They continued to live at 277 Clarendon in during the 1927-1928 winter season, but moved thereafter, making Bedford their year-round home.
277 Clarendon was not listed in the 1929 Blue Book.
By the 1929-1930 winter season, it was the home of Edith Atkins (Brigham) Baldwin, the former wife of William Earle Baldwin (formerly one of the publishers of Automobile Topics weekly magazine), and their daughter, Barbara Baldwin. They previously had lived in an apartment at 333 Commonwealth. They also maintained a home in Hingham in 1930, but possibly not in later years.
On May 8, 1930, Edith Baldwin purchased 277 Clarendon from Mary Parker.
Barbara Baldwin lived with her mother until her marriage in May of 1948 to Coleman Ferrell Cody.
Edith Baldwin continued to live at 277 Clarendon until her death in June of 1962.
On November 15, 1962, 277 Clarendon was acquired from Edith Baldwin’s estate by the Episcopal City Mission. It already owned 273-275 Clarendon, Morville House, a residence for aged women, and 279 Clarendon, Morville House Annex. With the purchase of 277 Clarendon, it completed its ownership of all four contiguous properties.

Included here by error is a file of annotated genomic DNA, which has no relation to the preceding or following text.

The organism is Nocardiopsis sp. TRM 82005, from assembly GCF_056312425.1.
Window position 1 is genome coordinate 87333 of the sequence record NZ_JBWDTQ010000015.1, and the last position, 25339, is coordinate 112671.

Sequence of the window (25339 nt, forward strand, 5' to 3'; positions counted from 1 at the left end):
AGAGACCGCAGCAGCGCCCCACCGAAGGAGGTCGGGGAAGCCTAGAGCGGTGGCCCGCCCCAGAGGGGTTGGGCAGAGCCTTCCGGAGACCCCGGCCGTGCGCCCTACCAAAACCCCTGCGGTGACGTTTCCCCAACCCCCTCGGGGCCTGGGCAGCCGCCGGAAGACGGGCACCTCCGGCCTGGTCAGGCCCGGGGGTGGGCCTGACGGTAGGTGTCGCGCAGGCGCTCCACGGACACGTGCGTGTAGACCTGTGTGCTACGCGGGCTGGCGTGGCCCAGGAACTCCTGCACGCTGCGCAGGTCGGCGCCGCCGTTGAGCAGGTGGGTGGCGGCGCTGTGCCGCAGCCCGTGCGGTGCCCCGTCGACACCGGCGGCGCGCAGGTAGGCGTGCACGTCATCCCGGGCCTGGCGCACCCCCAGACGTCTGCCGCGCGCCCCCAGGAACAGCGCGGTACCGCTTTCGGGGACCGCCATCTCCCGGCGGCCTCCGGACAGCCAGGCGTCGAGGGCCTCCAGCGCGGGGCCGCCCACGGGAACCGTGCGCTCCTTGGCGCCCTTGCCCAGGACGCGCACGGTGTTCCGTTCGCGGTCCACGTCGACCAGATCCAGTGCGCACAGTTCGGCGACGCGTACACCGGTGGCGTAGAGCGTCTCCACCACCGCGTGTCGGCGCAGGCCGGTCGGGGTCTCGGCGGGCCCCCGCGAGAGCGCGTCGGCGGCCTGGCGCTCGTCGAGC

The first resident of 279 Clarendon was George Wheatland, Jr. – the building contractor who built 273-279 Clarendon and 91 Marlborough ca. 1869 – and his wife, Florence Saumarez (Dumaresq) Wheatland. They previously had lived in Beverly. They had moved to 265 Beacon by 1872.
Click here for an index to the deeds for 279 Clarendon.
In 1872, 279 Clarendon was the home of Horatio Greenough Curtis and his wife, Annie Neilson (Winthrop) Curtis. They previously had lived at 17 Charles. Horatio Curtis was a shipping merchant in the Calcutta trade. He subsequently was a sugar refiner, agent for the Pacific Guano Company, and president of the Old Boston National Bank. By 1873, they had moved to 247 Beacon.
On April 1, 1873, 279 Clarendon was purchased from George Wheatland, Jr., by Miss Cora Crowninshield. She previously had lived at 89 Beacon with her mother, Harriet E. Dickason (Sears) Crowninshield, the widow of George Caspar Crowninshield. Harriet Crowninshield had died in December of 1872.
In February of 1879, Cora Crowninshield married Charles Boyden, and in December of 1880, they began construction of a new home at 267 Commonwealth. He died in May of 1881, before the house was completed, and she moved there as a widow later that year.
On May 31, 1881, 279 Clarendon was purchased from Cora Boyden by Caroline Abigail Brewer, trustee under the will of Gardner Brewer for the benefit of Gardner Brewer’s granddaughter, Caroline Brewer (Amory) Lyman, the wife of attorney George Hinckley Lyman, Jr. Caroline Abigail Brewer was Caroline Lyman’s maternal aunt.